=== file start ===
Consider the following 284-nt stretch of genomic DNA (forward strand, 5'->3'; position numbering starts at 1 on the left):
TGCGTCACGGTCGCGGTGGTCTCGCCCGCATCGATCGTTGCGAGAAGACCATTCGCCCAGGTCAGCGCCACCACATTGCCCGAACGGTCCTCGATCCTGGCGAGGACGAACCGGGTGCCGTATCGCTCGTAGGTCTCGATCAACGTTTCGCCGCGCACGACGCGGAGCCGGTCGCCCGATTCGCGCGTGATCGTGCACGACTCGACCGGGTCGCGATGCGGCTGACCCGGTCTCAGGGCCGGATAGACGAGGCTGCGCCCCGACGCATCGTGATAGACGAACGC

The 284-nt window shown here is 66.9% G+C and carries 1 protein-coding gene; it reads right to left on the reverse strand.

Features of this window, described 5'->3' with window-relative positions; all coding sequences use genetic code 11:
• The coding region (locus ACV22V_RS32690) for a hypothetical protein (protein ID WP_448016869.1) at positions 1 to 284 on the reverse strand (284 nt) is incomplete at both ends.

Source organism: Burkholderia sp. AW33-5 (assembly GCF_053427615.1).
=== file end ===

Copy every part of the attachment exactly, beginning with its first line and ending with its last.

Consider the following 284-nt stretch of genomic DNA (forward strand, 5'->3'; position numbering starts at 1 on the left):
TGCGTCACGGTCGCGGTGGTCTCGCCCGCATCGATCGTTGCGAGAAGACCATTCGCCCAGGTCAGCGCCACCACATTGCCCGAACGGTCCTCGATCCTGGCGAGGACGAACCGGGTGCCGTATCGCTCGTAGGTCTCGATCAACGTTTCGCCGCGCACGACGCGGAGCCGGTCGCCCGATTCGCGCGTGATCGTGCACGACTCGACCGGGTCGCGATGCGGCTGACCCGGTCTCAGGGCCGGATAGACGAGGCTGCGCCCCGACGCATCGTGATAGACGAACGC

The 284-nt window shown here is 66.9% G+C and carries 1 protein-coding gene; it reads right to left on the reverse strand.

Features of this window, described 5'->3' with window-relative positions; all coding sequences use genetic code 11:
• The coding region (locus ACV22V_RS32690) for a hypothetical protein (protein ID WP_448016869.1) at positions 1 to 284 on the reverse strand (284 nt) is incomplete at both ends.

Source organism: Burkholderia sp. AW33-5 (assembly GCF_053427615.1).